Friday, May 5, 2017

Joel Belz on Words (from WORLD Radio 4/26/17)

Mark Twain once said the difference between the almost right word and the right word is really a large matter. Tis the difference, he said, between the lightening bug and the lightening…

When God called on Adam to name all the animals, our Creator was putting on a dual demonstration. On the one hand he was showing off the penultimate aspect of his incredibly imaginative handiwork. But on the other hand, God was also apparently eager to show Adam the critical importance of language and words as tools for the stewardship of the new creation. To this day both are wonderful gifts from God – creation itself, and the words to describe, analyze, understand, develop and enhance it. Words are intended to make distinctions. That’s why you need so many of them. For Adam aardvark meant one thing, antelope another, ant still another, and ant eater meant something radically different.

It is key to the human experience to use words to make distinctions. By contrast think about the distinction between words and other art forms. Great paintings, concertos, ballet performances and even baseball games are typically powerful not because of the specificity of what they portray but precisely because of their ambiguity. “I see this in it,” says one observer. “But I see something totally different,” says another. Words, too, can be ambiguous, but in the end are meant to distinguish, sort out, to help us to say “this,” not “that.” It’s the reason after all that we run for the dictionary. It is also why we crave wordy critics after visiting the art museum, going to a concert, watching a ballet, or going to a baseball game. Words crystallize the blur of our experience.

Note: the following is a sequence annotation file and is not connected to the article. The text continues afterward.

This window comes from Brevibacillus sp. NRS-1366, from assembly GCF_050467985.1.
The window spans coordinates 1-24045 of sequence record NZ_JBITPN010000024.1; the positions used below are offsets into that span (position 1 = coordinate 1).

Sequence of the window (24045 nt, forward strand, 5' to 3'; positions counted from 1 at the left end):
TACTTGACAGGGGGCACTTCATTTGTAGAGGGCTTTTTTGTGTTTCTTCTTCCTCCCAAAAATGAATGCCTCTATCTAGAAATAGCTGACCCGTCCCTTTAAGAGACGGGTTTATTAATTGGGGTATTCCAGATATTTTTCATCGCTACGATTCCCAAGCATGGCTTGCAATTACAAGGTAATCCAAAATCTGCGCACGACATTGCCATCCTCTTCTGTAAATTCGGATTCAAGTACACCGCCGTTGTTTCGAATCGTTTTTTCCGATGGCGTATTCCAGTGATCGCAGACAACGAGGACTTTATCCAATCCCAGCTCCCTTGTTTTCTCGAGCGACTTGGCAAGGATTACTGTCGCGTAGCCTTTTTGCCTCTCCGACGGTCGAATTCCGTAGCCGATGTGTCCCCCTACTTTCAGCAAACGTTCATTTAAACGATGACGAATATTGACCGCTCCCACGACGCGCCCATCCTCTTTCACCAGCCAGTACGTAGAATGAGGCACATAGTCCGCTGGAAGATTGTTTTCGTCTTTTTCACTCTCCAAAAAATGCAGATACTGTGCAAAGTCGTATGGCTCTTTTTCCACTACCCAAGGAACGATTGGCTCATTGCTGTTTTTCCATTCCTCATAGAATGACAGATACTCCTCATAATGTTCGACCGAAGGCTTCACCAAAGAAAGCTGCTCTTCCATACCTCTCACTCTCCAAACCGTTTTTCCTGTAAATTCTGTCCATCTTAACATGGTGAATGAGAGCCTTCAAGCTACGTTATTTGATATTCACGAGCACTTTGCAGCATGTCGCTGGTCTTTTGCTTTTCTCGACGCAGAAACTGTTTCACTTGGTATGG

(Thoughts from Joel Belz excerpted from WORLD's daily news podcast)


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